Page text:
Childhood stress accelerates cell ageing


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Researchers claim that stress suffered during childhood has deeper implications, which show at a later stage.
According to a study of children from Romanian orphanages, the effects of childhood stress could be visible in the DNA on growing up, reports Nature .
It is now proved that children who spent their early years in state-run Romanian orphanages have shorter telomeres than the ones who grew up in foster families.
Biologically, telomeres get slightly shorter each time a chromosome replicates during cell division. However, it has now emerged that stress may also result in their shortening.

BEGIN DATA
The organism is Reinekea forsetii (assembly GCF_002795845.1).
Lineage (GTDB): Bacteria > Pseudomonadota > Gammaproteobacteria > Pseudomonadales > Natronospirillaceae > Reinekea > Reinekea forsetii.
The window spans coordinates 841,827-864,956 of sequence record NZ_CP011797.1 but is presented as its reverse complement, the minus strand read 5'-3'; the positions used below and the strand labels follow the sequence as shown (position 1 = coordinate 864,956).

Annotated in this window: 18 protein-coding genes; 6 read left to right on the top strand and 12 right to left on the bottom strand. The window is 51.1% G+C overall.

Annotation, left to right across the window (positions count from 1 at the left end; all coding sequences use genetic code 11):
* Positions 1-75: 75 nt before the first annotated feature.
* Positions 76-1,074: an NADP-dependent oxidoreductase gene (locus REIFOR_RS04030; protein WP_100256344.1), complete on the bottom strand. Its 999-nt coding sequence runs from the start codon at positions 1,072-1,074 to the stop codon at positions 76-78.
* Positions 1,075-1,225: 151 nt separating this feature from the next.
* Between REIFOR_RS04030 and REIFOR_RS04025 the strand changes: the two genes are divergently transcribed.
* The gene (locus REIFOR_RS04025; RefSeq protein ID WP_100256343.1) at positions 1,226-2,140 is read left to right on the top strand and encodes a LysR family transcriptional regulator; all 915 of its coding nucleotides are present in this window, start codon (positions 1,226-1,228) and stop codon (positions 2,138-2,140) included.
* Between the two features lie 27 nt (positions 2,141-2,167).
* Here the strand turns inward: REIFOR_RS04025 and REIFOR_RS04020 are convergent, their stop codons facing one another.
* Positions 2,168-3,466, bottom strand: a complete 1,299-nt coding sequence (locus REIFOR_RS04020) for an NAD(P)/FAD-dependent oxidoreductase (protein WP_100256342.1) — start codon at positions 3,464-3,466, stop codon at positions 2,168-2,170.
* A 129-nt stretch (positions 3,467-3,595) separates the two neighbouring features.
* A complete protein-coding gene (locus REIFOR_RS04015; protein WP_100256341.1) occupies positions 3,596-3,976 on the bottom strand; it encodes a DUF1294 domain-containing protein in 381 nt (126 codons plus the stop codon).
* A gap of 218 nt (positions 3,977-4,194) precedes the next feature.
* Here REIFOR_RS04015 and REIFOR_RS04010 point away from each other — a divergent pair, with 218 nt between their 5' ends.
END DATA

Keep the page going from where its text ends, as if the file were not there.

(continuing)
Resultantly, shorter telomeres may propel diseases in adults ranging from diabetes to dementia.
The study was initiated at a time when orphanages were still common in Romania and a foster care system was especially established for this project.
Researchers analysed 136 orphans aged between 6-30 months, half of whom were assigned to foster families and the other half remained in orphanages.
They measured the length of the telomeres from DNA samples of the children when they were 6-10 years old and found that kids who stayed in the orphanage for longer had shorter telomeres compared to their peers in foster care.
"It shows that being in institutional care affects children right down to the molecular level," said Stacy Drury, clinical psychiatrist of Tulane University in New Orleans, Louisiana.
The study is published in Molecular Psychiatry1 .

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